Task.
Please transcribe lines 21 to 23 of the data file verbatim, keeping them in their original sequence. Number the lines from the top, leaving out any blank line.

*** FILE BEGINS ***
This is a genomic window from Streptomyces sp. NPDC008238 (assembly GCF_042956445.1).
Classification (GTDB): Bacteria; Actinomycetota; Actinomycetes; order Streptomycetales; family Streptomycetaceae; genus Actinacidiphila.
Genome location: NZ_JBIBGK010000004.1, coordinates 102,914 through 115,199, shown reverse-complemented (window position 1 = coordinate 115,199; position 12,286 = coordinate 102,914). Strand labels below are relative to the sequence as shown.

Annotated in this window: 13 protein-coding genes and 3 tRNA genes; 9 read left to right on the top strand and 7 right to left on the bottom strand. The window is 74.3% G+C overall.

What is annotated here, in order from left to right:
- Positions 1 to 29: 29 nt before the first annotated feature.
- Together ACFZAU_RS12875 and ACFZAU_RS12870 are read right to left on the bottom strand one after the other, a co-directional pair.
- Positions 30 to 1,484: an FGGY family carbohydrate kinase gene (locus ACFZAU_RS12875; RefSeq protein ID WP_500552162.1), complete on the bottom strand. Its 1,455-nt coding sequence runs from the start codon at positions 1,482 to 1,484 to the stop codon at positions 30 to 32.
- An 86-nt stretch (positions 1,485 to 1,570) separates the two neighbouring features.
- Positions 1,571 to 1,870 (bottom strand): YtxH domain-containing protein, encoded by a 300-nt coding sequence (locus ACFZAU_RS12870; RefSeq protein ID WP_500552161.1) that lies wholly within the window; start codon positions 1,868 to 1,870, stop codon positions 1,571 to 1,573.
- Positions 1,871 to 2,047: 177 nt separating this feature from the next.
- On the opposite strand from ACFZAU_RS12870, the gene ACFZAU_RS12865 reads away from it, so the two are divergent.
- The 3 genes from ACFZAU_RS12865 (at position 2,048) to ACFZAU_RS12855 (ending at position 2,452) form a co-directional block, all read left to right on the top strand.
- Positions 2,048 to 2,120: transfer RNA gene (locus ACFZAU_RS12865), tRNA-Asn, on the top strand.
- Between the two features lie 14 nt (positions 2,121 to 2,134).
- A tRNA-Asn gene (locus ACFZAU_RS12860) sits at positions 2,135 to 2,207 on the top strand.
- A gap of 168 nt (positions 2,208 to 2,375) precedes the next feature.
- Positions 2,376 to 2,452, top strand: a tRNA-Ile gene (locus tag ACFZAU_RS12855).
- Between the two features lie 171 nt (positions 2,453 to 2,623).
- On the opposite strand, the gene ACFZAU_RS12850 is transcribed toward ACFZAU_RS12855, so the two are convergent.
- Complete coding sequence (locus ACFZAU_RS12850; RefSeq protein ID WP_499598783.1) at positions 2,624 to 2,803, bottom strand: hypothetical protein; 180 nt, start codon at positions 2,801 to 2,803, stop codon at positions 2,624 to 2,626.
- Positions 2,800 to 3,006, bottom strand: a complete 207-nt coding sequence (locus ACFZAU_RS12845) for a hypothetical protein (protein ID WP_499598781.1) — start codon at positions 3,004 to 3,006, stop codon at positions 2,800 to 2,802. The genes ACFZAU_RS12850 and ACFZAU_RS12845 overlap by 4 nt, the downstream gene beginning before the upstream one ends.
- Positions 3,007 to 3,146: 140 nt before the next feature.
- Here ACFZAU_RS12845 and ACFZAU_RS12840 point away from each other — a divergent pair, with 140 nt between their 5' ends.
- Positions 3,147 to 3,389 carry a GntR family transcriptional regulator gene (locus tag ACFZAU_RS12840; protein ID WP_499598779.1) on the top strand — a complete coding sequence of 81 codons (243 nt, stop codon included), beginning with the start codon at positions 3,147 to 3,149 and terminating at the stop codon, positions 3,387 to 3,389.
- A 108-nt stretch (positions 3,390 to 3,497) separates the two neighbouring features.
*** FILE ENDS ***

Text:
- Complete coding sequence (locus ACFZAU_RS12850; RefSeq protein ID WP_499598783.1) at positions 2,624 to 2,803, bottom strand: hypothetical protein; 180 nt, start codon at positions 2,801 to 2,803, stop codon at positions 2,624 to 2,626.
- Positions 2,800 to 3,006, bottom strand: a complete 207-nt coding sequence (locus ACFZAU_RS12845) for a hypothetical protein (protein ID WP_499598781.1) — start codon at positions 3,004 to 3,006, stop codon at positions 2,800 to 2,802. The genes ACFZAU_RS12850 and ACFZAU_RS12845 overlap by 4 nt, the downstream gene beginning before the upstream one ends.
- Positions 3,007 to 3,146: 140 nt before the next feature.